As an adult, I hate when people don’t give me their full attention and ask me to repeat what I just said. It wasn’t until this experiment that I realized I was doing the same thing to my daughters.

So when my daughter hissed at her sister because she said “something mean," I did not have to ask her to repeat the mean statement to me, because I knew there wasn’t one. She just wanted to hiss at her sister.

My daughter loves to tell me about her day at school, and sometimes I don’t always hear everything because I’m busy packing her swim bag or picking out her clothes. But this time, I stopped what I was doing to listen to her when she asked if she could tell me about her day. As an adult, I hate when people don’t give me their full attention and ask me to repeat what I just said. It wasn’t until this experiment that I realized I was doing the same thing to my daughters.

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The Results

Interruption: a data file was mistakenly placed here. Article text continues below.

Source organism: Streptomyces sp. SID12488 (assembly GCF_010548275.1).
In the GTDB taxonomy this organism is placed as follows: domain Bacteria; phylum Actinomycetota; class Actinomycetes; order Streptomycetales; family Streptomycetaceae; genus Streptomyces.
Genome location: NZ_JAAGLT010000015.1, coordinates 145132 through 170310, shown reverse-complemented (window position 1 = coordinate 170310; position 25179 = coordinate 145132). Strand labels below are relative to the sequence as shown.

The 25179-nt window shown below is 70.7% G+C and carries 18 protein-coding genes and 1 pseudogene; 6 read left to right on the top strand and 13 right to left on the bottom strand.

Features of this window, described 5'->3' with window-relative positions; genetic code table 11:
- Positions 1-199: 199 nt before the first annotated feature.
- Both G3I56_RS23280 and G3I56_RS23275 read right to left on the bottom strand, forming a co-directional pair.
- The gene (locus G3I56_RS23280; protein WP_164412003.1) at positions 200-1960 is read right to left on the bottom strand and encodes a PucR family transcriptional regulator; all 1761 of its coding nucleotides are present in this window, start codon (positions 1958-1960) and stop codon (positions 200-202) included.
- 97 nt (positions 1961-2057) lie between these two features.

Although I’ve always been pretty good at multitasking in my professional life, I learned that that does not mean I always need to try and accomplish two things at once. Will I continue to clean up, sweep, and wash dishes when my girls eat? For sure. But I also plan on making more of an effort to focus just on them while I'm playing with them, whether we're in the playroom or in the backyard. I need to give them my full attention when they ask for it, even if they don’t always use those words.

I’m constantly trying to juggle many things at once, as many parents do, but I need to learn when to stop and focus entirely on my children. While I do believe that multitasking is a must for this mom of two, I understand that it's also important to take one task at a time is a requirement. That pile of laundry isn’t going to go anywhere soon, so I might as well make the most of my day with my girls.